By Julie Cazzin with Janet Gray
Q: What happens to the remaining balance in a registered education savings plan (RESP) after the kids have finished their education? There’s about $40,000 left in the account (both my kids chose to stay home for university) and I’m wondering what the best use for these funds would be? Part of me would like to do something for the kids that would help them learn about investing. But is it more tax efficient to keep this money for myself? — Alana
FP Answers: Alana, it’s key to remember an RESP has three components:
Your contributions: You contributed after-tax dollars to the RESP, up to the annual limit of $2,500 annually per child (or $5,000 to catch up two years at a time). This is your capital (or principal). Lifetime contributions are $50,000 per child. When you withdraw the principal from the RESP, it is tax free.
Grants: The federal Canada Education Savings Grant (CESG) provided 20 per cent on your contributions up to $500 per year ($1,000 in catch-up years) with a lifetime limit of $7,200 per child. Depending on your income level over the years, you may have also received the Canada Learning Bond (CLB) and other provincial grants.
The earnings of the combined contribution and grants: These earnings will depend on how you invested the money. They include interest, dividend or capital gains income you may have earned on your principal or the government grants.
Your contributions belong to you and you can assign this money to your child. The government grants and earnings from the grants are taxed in the name of your child when they are registered and attending an eligible post-secondary institution at the time of withdrawal.
We also need to consider the three types of RESPs: individual, family and group. Each has its own specific set of rules so be sure to check with your RESP provider for details on your particular type.
Alana, if neither of your children is now qualified to attend a post-secondary institution, you have several options when deciding what to do with the RESP money.
Keep it in place: An RESP can remain open up to 35 years and can be used at a later date, perhaps for postgraduate education or skills training at some point when your child is older and wants to further his studies.
Close the RESP: The contribution/principal portion is returned to you in full, but the earnings (known as the accumulated income payment (AIP)) in the RESP are paid out to you and taxed at your marginal tax rate. You will also have to pay a penalty of 20 per cent on top of that. Any unused government grant money (if there is any) is forfeited and repaid to the government.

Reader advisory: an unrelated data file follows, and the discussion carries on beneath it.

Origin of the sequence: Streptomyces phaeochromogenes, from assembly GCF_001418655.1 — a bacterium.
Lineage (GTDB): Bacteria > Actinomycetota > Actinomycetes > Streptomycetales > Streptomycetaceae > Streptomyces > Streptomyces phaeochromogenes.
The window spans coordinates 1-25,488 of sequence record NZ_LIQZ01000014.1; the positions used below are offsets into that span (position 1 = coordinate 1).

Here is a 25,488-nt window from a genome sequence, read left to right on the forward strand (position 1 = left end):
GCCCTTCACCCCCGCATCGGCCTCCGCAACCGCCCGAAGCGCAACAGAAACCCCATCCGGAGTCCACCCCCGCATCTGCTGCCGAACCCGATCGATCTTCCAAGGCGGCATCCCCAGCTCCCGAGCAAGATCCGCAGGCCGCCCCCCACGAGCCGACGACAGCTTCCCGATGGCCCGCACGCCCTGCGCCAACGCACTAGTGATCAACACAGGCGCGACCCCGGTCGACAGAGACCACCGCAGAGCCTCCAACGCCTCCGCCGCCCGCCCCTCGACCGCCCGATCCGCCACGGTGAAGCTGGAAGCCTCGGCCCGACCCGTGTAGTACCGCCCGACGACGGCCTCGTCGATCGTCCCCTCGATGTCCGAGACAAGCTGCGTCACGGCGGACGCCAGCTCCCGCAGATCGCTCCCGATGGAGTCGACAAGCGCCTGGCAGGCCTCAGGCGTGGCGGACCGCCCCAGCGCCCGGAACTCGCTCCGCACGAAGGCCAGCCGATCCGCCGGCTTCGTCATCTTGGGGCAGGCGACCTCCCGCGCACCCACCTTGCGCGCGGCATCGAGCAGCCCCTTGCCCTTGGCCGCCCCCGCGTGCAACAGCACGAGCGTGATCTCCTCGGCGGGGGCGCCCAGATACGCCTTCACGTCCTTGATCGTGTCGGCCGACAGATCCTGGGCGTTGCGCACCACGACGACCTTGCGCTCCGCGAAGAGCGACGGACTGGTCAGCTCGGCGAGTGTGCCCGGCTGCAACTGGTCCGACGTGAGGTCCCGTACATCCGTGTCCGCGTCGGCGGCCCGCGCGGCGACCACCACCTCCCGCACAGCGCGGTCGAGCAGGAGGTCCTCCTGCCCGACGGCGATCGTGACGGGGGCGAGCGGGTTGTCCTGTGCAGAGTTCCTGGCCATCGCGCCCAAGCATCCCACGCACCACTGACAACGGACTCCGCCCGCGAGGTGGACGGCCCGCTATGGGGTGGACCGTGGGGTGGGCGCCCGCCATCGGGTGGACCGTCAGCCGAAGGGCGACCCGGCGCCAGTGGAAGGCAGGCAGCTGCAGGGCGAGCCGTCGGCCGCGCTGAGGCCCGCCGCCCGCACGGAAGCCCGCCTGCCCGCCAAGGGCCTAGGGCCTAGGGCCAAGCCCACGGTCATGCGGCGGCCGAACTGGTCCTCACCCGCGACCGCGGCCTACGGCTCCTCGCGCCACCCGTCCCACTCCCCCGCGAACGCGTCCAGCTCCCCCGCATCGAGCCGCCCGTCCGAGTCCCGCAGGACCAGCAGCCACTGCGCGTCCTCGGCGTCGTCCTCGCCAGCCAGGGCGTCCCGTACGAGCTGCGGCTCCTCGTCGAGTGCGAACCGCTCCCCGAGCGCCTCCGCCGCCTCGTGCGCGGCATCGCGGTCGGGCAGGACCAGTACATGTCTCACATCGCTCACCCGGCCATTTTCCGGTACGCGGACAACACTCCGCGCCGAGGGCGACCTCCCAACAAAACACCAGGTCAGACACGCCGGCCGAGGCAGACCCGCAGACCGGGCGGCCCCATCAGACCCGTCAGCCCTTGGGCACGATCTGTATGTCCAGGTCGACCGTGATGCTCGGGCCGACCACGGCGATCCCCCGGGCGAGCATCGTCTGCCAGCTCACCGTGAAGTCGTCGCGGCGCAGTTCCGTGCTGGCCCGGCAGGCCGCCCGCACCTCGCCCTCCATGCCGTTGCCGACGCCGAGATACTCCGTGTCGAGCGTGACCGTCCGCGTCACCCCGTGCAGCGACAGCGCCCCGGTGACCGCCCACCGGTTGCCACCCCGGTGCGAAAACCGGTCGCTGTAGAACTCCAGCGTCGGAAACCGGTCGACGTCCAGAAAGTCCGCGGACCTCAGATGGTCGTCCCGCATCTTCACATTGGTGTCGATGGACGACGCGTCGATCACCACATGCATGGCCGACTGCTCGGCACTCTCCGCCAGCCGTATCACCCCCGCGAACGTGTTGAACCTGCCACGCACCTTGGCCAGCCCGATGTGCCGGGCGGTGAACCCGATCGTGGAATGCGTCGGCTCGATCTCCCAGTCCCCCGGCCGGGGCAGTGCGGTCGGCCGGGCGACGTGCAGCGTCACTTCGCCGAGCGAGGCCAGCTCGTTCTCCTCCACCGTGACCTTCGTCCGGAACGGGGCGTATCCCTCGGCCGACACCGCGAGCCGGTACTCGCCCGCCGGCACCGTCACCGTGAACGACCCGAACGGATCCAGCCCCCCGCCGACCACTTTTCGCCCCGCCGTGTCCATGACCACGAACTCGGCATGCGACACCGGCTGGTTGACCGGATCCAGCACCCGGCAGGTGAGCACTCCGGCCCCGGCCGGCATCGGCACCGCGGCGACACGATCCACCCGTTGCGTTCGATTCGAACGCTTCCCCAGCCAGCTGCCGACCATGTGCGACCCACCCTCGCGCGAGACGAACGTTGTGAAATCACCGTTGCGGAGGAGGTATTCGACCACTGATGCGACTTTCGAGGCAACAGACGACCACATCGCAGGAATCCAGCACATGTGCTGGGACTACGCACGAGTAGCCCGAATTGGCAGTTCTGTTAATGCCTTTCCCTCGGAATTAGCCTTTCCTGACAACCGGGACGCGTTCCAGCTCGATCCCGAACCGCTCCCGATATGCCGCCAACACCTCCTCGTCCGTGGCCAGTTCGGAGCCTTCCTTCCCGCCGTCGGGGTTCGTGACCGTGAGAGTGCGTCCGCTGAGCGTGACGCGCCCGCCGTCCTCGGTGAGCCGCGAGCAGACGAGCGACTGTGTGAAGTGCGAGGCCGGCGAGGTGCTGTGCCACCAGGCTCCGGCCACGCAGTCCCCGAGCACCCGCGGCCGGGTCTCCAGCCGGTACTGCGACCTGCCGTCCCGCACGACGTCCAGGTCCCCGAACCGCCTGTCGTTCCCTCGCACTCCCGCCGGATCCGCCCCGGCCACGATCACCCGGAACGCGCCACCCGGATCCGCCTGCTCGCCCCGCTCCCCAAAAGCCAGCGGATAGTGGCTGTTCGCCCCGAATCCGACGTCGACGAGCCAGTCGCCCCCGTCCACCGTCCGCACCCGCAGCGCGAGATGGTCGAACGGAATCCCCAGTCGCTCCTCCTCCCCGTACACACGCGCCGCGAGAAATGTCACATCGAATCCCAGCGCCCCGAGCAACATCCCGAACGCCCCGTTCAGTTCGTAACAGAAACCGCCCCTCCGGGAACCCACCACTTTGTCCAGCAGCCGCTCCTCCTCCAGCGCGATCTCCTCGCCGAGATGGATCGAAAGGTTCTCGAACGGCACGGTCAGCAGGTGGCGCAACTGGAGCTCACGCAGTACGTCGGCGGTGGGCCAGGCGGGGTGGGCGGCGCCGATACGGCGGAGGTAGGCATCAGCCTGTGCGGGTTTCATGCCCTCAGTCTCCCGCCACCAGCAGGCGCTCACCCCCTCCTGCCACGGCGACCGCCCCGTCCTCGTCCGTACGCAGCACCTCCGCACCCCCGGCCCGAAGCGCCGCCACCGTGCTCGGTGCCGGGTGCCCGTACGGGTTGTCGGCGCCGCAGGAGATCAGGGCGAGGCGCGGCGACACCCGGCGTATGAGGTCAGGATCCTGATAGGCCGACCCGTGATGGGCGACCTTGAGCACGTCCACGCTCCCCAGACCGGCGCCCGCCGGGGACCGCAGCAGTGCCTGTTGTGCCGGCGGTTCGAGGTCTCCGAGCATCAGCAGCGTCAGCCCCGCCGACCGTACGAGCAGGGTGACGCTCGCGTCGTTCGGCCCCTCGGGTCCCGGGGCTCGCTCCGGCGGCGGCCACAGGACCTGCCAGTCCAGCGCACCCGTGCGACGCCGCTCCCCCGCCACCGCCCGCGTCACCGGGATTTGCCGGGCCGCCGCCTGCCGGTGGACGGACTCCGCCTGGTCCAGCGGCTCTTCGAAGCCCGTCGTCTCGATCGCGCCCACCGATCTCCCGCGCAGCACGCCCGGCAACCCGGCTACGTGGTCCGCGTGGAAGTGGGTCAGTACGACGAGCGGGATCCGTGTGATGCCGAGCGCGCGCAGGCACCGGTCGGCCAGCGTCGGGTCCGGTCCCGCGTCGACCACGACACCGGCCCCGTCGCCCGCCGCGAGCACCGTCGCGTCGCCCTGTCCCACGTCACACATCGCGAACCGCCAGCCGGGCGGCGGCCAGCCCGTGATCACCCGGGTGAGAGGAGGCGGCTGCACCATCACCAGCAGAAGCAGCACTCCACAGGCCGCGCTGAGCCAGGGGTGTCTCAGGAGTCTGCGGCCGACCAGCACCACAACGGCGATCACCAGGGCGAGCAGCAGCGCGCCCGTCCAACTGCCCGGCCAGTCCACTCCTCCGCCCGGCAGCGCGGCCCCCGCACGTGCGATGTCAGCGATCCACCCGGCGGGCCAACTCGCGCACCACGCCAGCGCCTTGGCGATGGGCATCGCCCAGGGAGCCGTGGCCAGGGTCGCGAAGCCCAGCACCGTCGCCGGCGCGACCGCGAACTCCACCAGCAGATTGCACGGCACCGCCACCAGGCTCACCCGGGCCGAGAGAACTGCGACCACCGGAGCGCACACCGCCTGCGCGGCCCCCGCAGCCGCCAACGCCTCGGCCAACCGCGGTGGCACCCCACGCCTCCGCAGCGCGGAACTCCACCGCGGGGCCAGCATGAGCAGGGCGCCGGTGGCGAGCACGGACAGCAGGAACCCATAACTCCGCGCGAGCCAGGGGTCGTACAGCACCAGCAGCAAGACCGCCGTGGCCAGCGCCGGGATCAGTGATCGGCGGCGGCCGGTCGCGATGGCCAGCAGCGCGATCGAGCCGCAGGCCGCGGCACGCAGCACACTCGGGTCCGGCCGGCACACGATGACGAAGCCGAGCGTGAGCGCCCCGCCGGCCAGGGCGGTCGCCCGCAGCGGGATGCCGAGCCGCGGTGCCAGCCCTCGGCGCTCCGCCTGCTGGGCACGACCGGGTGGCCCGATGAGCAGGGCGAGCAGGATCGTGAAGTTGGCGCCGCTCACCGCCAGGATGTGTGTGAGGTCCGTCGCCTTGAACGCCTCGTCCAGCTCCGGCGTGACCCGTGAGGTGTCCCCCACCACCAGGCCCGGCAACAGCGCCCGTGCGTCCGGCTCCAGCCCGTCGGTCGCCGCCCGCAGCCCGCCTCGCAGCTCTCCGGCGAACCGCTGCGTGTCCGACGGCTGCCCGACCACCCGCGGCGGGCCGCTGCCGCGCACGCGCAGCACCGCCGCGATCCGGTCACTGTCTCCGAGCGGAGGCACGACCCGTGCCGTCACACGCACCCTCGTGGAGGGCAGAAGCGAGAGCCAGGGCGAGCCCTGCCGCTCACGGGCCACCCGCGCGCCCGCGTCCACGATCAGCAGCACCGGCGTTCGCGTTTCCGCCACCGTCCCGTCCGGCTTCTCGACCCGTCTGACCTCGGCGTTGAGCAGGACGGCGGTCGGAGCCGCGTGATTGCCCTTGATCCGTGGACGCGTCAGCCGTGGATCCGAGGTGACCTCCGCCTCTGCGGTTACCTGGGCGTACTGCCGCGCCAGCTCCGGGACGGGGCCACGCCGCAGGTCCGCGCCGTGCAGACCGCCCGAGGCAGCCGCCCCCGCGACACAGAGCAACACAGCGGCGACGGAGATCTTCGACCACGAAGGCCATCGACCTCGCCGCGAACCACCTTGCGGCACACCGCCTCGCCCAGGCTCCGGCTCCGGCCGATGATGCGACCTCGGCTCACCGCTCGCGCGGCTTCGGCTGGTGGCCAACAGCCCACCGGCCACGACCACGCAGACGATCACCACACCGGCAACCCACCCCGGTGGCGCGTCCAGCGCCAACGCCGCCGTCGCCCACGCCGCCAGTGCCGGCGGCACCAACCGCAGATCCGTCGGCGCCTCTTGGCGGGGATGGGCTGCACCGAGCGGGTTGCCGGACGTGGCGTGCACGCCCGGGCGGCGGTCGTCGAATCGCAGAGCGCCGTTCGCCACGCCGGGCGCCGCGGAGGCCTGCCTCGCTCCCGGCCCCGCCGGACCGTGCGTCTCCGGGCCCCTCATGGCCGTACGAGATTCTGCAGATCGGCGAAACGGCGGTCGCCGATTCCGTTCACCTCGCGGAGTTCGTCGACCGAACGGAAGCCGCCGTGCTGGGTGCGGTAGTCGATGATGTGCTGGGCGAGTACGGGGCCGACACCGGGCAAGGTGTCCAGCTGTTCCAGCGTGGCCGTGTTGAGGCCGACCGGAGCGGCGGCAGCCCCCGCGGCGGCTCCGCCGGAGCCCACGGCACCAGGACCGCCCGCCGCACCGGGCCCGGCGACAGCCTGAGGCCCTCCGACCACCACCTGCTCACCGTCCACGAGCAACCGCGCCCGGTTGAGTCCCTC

Transfer earnings to your registered retirement savings plan (RRSP): Up to $50,000 can be transferred to your RRSP if you or your spouse have available contribution room. You also have to meet a few conditions to consider this option: the RESP has to have been in place for over 10 years, the beneficiaries are more than 21 years old, you are a Canadian resident and, if the plan rules allow, the remaining grant, if any, is forfeited and repaid to the government.
Changing beneficiaries: Some plans (such as the family RESP) may allow you to change or add another beneficiary who is related to you. Government grants can only be used for new beneficiaries who are siblings of the original grant recipient.
In the end, how you use the money left over in the RESP is up to you. If you have high-interest debt, it would be helpful to reduce it. If you are a high-income earner, an RRSP contribution makes good tax sense. Then consider using any tax refund to add to your tax-free savings account (TFSA).
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Or you may choose to gift the money to your children. If you choose this option, ask yourself if your kids are financially savvy. It can be as simple as discussing suitable goals and how best to achieve them.
Finally, check the investments held in the RESP. If you’re planning to make a withdrawal soon, ensure the investments are in a secure and stable investment so any short-term market volatility will help minimize any decrease in value. The financial institution where you hold your RESP will be responsible for determining what portion of your withdrawal is considered principal, grants or income.
You may want to have a tax accountant or a financial adviser or financial planner help you decide how much can be withdrawn tax free, what amount has to be repaid to the government, and what earnings money is taxable to you or transferable to an RRSP. These decisions will help you minimize the tax bite.
Janet Gray is a fee-for-service certified financial planner with Money Coaches Canada in Ottawa.
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